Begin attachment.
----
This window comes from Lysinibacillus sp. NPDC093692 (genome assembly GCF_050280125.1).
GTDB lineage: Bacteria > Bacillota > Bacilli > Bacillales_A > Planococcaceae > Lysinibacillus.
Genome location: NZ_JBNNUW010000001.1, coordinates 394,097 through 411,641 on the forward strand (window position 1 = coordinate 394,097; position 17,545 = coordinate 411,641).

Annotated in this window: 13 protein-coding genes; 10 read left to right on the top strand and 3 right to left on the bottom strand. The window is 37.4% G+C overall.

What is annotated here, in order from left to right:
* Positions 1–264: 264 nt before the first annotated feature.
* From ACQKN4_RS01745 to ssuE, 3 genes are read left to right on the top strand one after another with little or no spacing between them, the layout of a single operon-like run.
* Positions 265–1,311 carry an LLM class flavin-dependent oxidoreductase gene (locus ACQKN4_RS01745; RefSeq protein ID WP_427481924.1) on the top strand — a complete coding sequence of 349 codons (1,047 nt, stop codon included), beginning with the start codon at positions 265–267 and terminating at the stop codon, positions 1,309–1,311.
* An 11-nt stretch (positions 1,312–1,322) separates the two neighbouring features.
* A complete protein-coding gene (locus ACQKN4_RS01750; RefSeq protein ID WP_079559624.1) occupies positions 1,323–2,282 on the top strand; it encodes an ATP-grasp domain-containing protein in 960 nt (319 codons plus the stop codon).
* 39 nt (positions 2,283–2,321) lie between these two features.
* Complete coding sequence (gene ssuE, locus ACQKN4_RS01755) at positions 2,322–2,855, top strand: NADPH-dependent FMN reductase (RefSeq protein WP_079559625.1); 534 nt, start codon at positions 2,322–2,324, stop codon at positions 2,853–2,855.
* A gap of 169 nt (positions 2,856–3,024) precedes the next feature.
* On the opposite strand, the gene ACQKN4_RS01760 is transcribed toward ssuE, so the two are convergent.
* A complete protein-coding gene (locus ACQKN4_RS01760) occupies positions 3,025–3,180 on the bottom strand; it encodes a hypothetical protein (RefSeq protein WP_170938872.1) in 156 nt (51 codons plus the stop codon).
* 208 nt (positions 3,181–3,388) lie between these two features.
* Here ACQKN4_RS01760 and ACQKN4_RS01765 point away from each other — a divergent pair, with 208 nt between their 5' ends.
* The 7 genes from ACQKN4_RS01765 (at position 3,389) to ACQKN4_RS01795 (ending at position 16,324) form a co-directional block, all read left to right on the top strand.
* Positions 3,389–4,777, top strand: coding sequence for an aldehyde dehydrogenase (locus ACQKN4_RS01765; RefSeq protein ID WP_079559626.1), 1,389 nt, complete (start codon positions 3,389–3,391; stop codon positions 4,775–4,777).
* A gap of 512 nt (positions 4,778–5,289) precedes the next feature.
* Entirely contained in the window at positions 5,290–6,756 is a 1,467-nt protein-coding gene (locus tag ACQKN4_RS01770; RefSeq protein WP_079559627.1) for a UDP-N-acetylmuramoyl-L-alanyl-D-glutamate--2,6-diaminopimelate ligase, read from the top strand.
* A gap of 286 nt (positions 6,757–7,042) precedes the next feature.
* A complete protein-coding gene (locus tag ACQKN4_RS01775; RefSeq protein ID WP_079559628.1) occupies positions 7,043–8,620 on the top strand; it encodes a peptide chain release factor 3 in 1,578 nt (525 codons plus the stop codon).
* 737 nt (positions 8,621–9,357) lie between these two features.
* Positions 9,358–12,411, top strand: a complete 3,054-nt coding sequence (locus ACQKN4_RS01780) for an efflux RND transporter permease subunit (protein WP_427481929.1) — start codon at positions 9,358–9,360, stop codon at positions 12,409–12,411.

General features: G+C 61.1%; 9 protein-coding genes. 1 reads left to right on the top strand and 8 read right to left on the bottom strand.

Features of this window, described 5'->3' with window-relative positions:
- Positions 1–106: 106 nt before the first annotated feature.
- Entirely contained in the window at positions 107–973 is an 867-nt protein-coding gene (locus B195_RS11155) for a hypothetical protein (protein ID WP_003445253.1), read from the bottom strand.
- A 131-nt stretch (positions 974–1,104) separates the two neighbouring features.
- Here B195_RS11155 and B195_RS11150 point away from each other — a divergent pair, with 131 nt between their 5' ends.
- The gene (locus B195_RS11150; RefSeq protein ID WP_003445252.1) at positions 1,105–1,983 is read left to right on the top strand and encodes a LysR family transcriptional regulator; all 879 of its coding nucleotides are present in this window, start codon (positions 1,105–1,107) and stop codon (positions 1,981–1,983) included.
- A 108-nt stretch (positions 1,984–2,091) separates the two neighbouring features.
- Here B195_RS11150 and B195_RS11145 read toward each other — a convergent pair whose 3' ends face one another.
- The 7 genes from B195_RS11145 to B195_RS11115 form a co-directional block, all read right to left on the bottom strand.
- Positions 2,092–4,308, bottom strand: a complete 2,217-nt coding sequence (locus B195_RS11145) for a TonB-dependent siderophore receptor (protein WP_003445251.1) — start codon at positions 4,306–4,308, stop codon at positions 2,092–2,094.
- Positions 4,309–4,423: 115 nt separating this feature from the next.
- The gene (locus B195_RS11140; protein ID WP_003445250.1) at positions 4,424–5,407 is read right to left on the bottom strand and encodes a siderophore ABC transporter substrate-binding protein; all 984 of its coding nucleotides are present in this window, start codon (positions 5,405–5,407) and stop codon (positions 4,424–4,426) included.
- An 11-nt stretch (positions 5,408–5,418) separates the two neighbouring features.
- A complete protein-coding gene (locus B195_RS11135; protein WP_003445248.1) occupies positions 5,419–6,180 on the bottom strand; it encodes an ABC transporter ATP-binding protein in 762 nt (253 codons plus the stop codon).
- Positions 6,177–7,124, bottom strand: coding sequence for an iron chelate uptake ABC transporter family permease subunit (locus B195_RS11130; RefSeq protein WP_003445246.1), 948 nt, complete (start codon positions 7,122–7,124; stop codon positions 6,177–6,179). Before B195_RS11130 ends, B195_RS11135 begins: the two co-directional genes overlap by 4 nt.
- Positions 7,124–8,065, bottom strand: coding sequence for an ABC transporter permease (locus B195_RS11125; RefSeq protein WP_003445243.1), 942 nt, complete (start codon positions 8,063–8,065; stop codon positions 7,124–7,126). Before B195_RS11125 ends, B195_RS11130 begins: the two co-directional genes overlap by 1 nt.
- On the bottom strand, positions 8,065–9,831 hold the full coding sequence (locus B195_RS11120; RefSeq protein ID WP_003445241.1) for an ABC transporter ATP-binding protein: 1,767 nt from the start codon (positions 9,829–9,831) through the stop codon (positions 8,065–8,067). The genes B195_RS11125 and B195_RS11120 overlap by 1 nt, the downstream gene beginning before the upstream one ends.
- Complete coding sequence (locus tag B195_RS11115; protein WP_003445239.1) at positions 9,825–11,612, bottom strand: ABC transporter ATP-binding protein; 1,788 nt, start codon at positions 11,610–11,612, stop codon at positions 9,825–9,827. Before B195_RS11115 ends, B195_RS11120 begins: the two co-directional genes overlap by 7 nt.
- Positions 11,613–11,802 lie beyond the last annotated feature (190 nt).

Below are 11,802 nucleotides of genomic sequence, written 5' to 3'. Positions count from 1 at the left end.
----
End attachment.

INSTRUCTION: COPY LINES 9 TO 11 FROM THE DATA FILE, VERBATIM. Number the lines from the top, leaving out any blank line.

* An 11-nt stretch (positions 1,312–1,322) separates the two neighbouring features.
* A complete protein-coding gene (locus ACQKN4_RS01750; RefSeq protein ID WP_079559624.1) occupies positions 1,323–2,282 on the top strand; it encodes an ATP-grasp domain-containing protein in 960 nt (319 codons plus the stop codon).
* 39 nt (positions 2,283–2,321) lie between these two features.